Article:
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Living and Writing in the Natural World

John Muir's Legacy: a history of the American environmental movement

The stark choice facing humanity: creation or destruction?

Part 8. Two Paths, and a Choice

Six months after the Paris climate conference, little seemed to be happening. With the exception of Greenpeace and 350.org, most environmental groups were curiously quiet. They pressed ahead with fundraising, as always; they published their magazines with glossy photos; but in truth gave little sign that a critical moment in human history was upon us.

In contrast, the significance of Paris spurred considerable pushback from Big Oil, Big Coal, and Big Mining. Most observable activity post-Paris originated from fossil fuel corporations pressing vigorously ahead to cash in as much of their reserves as they could before any restrictions might be applied.

Shareholder meetings of Exxon and Chevron in May of 2016 saw the lopsided defeat of resolutions presented by climate activist investors. Chevron CEO John Watson emphatically rejected  Read More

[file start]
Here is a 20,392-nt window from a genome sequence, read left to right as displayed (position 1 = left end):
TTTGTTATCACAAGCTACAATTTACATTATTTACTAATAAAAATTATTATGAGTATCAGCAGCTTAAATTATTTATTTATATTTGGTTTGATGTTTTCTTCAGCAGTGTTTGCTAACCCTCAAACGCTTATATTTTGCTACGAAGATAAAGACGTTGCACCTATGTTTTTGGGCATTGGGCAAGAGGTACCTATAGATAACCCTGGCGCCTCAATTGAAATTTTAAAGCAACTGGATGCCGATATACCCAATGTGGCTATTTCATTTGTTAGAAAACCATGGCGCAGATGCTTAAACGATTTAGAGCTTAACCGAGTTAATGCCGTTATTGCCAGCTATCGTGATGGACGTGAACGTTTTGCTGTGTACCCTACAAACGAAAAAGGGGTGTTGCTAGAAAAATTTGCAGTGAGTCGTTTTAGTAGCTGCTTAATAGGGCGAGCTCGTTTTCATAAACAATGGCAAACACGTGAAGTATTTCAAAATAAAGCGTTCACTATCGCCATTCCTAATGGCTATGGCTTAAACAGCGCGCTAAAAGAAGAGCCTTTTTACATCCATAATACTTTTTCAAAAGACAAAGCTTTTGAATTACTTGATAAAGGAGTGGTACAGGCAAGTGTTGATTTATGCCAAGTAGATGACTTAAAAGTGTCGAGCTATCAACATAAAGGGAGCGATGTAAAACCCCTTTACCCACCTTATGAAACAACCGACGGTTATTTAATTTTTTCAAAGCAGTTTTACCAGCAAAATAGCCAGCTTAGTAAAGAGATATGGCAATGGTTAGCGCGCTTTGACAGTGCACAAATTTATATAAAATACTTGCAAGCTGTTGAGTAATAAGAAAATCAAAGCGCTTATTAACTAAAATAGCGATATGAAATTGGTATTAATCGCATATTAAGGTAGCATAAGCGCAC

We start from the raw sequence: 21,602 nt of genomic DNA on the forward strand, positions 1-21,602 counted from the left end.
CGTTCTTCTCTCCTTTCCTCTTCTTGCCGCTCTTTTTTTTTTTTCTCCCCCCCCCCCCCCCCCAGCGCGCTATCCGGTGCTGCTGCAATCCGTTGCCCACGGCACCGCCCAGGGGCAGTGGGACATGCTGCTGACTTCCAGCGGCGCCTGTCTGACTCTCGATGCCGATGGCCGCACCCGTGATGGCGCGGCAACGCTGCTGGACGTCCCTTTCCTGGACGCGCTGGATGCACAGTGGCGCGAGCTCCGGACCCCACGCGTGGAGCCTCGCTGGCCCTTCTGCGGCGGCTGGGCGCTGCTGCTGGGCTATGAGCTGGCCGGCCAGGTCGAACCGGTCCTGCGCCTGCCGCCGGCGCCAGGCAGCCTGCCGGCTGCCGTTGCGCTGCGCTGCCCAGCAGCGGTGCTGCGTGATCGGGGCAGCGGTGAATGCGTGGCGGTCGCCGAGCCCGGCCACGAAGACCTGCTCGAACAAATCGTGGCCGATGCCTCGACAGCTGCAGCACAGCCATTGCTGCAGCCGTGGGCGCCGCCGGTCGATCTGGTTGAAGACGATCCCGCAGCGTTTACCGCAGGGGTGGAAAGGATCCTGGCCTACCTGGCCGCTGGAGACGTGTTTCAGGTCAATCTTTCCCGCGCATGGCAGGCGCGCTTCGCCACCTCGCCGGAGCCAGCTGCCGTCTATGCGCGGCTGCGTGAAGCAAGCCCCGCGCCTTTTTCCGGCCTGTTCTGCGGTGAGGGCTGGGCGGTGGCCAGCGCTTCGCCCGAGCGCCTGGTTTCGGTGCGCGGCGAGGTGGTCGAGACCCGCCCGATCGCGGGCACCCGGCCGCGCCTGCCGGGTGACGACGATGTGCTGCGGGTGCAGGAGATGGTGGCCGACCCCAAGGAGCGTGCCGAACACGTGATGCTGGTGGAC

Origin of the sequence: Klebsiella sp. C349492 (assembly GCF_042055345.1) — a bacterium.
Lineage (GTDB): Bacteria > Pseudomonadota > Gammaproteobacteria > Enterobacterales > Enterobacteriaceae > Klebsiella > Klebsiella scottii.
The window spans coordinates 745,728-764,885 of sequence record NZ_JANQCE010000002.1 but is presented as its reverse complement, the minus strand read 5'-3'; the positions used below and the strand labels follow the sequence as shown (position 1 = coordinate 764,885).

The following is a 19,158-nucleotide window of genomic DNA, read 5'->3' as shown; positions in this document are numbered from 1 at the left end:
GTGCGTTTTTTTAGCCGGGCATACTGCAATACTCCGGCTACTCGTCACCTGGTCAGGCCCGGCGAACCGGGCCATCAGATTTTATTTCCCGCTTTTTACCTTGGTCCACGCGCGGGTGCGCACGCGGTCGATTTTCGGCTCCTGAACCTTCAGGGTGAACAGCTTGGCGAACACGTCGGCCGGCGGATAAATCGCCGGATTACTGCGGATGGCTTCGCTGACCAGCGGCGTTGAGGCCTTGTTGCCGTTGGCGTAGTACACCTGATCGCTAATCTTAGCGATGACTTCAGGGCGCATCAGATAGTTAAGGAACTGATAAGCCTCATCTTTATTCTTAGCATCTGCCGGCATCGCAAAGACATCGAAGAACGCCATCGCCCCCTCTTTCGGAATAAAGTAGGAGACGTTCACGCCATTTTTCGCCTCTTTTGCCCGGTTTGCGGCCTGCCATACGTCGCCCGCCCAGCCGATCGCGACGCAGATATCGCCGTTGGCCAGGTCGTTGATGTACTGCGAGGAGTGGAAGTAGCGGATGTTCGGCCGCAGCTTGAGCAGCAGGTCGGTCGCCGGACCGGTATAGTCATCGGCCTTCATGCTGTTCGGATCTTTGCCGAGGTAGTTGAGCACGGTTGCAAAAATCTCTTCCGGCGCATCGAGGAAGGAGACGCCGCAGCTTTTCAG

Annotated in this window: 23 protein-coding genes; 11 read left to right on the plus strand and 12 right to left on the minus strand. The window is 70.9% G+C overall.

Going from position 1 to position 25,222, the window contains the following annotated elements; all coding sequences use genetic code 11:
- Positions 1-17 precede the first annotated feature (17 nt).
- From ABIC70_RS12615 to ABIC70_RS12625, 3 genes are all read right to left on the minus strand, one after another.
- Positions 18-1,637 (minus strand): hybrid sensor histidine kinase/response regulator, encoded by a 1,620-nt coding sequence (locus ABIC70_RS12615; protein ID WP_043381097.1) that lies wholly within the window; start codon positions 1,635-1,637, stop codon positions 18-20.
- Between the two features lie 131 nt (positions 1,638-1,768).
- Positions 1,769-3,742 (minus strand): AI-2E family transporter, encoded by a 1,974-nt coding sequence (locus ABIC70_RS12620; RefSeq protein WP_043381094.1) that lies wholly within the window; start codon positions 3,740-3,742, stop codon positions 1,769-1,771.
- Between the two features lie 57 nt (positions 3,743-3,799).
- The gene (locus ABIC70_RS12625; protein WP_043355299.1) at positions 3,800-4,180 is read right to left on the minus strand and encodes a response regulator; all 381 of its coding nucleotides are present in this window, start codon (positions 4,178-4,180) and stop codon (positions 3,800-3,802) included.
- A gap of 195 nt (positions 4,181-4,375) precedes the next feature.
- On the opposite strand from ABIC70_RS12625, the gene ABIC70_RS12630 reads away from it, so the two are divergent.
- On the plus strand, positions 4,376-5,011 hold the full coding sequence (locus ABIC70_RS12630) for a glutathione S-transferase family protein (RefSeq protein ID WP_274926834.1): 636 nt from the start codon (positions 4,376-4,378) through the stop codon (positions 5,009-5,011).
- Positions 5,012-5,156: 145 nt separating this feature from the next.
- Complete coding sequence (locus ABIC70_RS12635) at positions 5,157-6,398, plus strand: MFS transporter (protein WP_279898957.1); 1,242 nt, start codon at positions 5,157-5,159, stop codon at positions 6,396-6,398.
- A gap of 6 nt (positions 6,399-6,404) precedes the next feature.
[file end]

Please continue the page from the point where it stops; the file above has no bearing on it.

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John Muir's Legacy: a history of the American environmental movement.

Not a victory, but a start--barely

Part 7. Hope Blossoms: Paris, December 2015

The 2014 U.N. climate conference had asked the world’s nations to submit by October, 2015 their pledges (INDCs, Intended Nationally Determined Contributions) for reducing greenhouse gas emissions, to form the platform of the much-anticipated December, 2015 climate summit in Paris. These pledges would be a test of how seriously the world’s leaders were listening to the data and predictions of virtually every scientific body in the world, and the pleas of climate change activists.

In the scientific and environmental establishment, at least, the 2015 summit was considered the last opportunity to craft an international consensus that would avert global catastrophe. Optimism was not widespread, given the utter failure to reach such agreement in every other preceding summit. Klein’s hoped-for mass movement had not mushroomed in the year since her book’s publication, nor were there any signs of Pope Francis’ hoped-for “ecological conversion” occurring throughout the world.  Read More 

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